It’s a story on a game board aligned.

A story is many times very short,
a sharp, shouting, battling retort.

Very short sometimes is equally soft,
lowered calmly from its mighty loft.

A story can be of few words, maybe six,
as LionAroundWriting says; he’s slick.

A story can be a long sentence, or two;
although, still, it can subdue, or rattle you.

Short stories may be little in letter
and, yet, none anywhere are better.

It’s true, we know, less can be more,
even when reason closes that door.

Scrabbled Short Stories on a game board,
easy words, even hard ones, come in hordes.

We love to raise the story curtain,
and short stories lure us, for certain!

Short is good, reasonable, and lazy
when our attention, at best, is hazy.

Longer stories within us grind; we
can’t listen long — naught! — and be

willing listeners; we know important time
is limited to small, easy, little rhymes.

In the truth’s mirror, impatience, we see;
not a fitting way ever a reader to be;

still, we’ll go short on storyline everytime,
and saving explanations, too, is very fine.

From those scrabbled words on the board,
can you bring a short story sensibly forward?

(Go to
for Scrabbled Short Story fun!)


Poem, Scrabbled Short Story, and Photo from the personal and copyrighted collection of Barbara Anne Helberg

Animal Cruelty

*****Chick, Chick, Chick


Factory farm raised and led;
in the end, factory farm bled,
Rick, a chick, was yellow and red,
living in a cramped cage and fed.

“It’s Rick!” the little chick said
as his beaten head again bled.
He blinked his eyes instead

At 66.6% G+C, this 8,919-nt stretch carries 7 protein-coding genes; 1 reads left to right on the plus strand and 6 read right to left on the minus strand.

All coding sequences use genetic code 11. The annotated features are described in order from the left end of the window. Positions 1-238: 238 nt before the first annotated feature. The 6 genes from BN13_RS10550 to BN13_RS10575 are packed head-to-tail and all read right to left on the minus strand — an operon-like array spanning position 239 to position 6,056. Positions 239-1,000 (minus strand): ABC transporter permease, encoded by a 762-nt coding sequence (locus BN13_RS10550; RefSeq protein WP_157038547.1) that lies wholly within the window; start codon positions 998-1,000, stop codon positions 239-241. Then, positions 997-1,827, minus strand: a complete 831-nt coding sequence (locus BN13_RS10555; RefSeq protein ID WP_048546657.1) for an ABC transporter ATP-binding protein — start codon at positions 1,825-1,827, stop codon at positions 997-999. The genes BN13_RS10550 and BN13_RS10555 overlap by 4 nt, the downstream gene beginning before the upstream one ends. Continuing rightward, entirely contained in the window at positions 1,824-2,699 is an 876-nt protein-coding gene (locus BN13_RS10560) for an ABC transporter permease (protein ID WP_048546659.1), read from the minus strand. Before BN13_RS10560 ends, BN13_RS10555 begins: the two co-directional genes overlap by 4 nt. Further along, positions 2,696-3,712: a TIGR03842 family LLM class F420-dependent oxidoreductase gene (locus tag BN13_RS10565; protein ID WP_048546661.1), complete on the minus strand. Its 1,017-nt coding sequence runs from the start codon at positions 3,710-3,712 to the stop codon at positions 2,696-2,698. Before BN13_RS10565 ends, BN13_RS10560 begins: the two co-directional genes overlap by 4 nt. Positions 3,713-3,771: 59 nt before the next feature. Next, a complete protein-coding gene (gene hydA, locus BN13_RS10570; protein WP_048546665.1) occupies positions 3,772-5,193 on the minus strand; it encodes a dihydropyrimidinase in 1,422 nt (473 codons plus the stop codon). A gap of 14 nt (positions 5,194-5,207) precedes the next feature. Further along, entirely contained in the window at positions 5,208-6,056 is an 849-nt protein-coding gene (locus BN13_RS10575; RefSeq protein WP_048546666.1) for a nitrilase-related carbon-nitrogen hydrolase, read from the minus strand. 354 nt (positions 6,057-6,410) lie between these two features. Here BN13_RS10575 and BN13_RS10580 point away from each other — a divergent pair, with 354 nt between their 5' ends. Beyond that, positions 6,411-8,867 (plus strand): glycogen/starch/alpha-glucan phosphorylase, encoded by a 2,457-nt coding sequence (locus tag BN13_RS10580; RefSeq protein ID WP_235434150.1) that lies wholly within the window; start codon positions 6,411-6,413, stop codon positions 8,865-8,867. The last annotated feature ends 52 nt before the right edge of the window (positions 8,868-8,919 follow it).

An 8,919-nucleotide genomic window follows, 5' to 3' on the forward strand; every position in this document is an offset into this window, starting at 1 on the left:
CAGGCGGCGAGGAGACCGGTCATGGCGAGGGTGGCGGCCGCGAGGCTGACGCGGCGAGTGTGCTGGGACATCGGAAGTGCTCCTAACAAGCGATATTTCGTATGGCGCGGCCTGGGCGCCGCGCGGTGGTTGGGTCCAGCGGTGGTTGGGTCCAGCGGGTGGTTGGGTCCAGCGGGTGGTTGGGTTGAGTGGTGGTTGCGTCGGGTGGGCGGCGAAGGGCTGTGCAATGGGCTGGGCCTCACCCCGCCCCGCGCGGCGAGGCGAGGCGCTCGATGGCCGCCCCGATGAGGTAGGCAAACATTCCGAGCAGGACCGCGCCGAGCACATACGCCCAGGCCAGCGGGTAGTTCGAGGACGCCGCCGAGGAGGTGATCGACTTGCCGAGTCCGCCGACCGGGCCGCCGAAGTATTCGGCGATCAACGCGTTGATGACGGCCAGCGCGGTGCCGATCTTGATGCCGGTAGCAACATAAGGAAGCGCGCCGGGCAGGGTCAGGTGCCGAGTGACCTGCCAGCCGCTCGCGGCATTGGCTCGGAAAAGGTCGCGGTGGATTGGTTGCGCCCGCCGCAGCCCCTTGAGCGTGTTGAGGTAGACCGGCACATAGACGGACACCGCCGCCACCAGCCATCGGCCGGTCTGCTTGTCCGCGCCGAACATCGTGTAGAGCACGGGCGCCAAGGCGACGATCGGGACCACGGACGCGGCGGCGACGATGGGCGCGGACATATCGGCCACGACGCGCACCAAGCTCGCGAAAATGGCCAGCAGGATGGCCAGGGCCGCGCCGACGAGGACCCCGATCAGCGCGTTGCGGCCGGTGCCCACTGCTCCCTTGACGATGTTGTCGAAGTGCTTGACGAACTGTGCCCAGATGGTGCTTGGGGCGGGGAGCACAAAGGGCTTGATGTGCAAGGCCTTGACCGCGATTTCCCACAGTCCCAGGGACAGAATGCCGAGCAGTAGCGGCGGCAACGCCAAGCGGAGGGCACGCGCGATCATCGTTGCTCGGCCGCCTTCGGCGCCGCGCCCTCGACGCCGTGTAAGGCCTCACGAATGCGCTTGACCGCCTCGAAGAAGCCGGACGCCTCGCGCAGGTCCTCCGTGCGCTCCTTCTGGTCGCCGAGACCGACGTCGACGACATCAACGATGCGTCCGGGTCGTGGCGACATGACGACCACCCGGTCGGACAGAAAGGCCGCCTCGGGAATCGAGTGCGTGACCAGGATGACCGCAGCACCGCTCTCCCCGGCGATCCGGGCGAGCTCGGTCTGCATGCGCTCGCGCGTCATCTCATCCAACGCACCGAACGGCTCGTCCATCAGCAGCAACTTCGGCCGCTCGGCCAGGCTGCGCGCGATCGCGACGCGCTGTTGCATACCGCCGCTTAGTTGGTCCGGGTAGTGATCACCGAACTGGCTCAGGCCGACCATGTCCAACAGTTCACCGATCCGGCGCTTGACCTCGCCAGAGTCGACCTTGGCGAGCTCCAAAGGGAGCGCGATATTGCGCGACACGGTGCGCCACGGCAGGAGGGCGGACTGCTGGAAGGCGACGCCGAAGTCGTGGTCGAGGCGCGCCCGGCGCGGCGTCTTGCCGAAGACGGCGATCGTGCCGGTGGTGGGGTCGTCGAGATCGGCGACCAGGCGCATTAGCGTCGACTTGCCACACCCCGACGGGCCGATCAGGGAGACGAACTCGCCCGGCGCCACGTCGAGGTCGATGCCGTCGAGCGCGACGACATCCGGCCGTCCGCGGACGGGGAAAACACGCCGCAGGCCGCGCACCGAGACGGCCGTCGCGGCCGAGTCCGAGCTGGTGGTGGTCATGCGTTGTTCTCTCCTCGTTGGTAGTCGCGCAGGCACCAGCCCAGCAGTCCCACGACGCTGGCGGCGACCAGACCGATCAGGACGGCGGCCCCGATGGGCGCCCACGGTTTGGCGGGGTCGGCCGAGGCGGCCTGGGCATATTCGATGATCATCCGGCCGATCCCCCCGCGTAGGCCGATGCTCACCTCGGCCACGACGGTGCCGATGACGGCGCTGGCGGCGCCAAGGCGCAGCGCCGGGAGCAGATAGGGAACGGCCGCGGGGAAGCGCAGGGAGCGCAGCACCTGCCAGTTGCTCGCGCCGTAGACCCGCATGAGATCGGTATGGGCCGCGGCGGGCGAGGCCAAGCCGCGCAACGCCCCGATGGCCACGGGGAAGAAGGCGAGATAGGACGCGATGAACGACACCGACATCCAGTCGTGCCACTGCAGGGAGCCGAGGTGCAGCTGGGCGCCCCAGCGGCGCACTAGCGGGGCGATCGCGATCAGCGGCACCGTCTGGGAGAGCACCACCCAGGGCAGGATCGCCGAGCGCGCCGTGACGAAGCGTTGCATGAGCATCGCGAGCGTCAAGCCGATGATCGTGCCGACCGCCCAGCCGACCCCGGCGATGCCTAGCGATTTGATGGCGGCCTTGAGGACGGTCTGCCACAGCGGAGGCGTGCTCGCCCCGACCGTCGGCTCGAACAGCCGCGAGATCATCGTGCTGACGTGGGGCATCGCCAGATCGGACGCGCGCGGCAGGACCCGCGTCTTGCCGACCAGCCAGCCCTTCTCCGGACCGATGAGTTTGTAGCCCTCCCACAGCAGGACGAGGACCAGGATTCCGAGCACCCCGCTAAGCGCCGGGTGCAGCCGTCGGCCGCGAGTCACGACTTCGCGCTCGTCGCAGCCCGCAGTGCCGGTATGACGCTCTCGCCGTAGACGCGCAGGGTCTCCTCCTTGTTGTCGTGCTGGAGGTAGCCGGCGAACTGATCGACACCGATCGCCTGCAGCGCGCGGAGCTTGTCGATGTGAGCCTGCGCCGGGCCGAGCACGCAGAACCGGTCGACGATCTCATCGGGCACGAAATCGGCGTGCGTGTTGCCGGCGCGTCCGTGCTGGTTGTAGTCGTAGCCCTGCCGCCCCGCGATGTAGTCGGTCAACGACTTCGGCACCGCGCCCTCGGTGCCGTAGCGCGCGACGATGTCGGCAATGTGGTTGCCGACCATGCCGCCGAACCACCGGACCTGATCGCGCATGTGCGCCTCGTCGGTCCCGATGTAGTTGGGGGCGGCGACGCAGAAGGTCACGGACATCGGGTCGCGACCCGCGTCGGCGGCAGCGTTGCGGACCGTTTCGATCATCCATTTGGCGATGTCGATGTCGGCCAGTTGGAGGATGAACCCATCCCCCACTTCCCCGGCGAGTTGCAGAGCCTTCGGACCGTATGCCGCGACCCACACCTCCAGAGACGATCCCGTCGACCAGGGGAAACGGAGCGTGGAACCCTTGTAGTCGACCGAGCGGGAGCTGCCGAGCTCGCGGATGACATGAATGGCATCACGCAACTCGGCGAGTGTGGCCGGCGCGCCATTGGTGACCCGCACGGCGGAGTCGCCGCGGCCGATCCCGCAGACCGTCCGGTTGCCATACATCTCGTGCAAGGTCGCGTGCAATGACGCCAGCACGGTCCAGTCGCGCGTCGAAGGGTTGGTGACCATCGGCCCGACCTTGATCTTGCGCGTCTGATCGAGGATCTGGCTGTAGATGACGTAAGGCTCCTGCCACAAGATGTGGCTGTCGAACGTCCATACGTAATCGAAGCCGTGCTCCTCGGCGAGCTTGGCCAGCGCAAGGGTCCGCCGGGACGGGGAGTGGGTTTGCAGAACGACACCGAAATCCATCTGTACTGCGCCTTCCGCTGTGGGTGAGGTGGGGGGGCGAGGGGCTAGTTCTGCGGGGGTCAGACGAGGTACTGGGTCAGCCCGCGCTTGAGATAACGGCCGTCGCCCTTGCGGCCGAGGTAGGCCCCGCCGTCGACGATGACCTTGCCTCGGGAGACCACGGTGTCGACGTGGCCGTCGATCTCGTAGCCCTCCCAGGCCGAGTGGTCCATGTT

while they also turned red.

“I have my own name,”
said Rick, a little confined chick.
“It’s Rick! I’m not to blame
if humans don’t get the trick.”

In his beginning, Rick
was small, weak in frame,
not at all a worthy chick,
and unquestionably lame.

By feed and water and corn
little Rick the chick grew.
His keepers, never forlorn,
were a gleeful, chatty crew.

“I have my own name,”
said Rick, little unhappy chick.
“It’s Rick! I’m not to blame
if humans don’t get the trick.”

Rick wouldn’t squeak or squawk
about the abuse he endured,
never thought to talk about
relatives ever penned and secured.

Then came the stormy night
when Rick and others fled.
Stepping hard with great might,
they escaped, and many bled.

“I have my own name,”
said Rick, a little yellow chick.
“It’s Rick! I’m not to blame
if humans don’t get the trick.”

Of course, freedom couldn’t last
with many humans close behind.
Rick and others had a past;
hands around them did wind.

Now all’s quiet in the shed
where Rick and others bake,
for time’s not long ahead
’til humans come and take.

“I have my very own name,”
said Rick, little fenced-fed chick.
“It’s Rick! I’m not to blame
if humans don’t get the trick.”


Credit: Photo courtesy of


Living in the now


*****Nature’s Man-Made Disaster

In waters thick with sinking oil, black oblivion bows
Nature’s lovely creatures struggling to live in their now.
How has Man caused such sorrow?

The gorgeous Gulf Stream waters by Nature still glow,
but oil gushes by hours into their sacred flow.
How can it continue so?

Gallons of crude force the Pelicans and pretty birds
aloft; black-oiled, wet wings send them back to Earth.
How will they prevail?

Living in a midnight of oil, rescued Pelicans now
by day get a washing of Dawn soap, and how!
But will they see their tomorrow?

Oysters that used to be many for a living,
now sink to a murky grave, void of giving.
Can Man correct this wrong?

Shrimp float up from the water onto the Louisiana shore;
fish no longer breathing increase the deaths by many more.
Which can live in their now?

Watery creatures to watery, briney deaths continue to go.
Recovery, generations away, will never be better than slow.
How can Man claim no foul?

Can turtles swim in their now? Nor do oily birds usually rise.
Nor is it Nature’s true lot to exist in danger of Man’s lies.
The Gulf’s sad now remains still.

Nature’s Man-made scars over many years spontaneously heal;
feathered, shelled, finned souls grievously wronged can’t appeal.
Man, too, must live in his now.

No time now for Man to argue, name-call, and assign blame.
Cries from Nature’s own to live in their now remain lame,
unless Man reaches deeply to rise.


Poem and Photo from the personal and copyrighted collection of Barbara Anne Helberg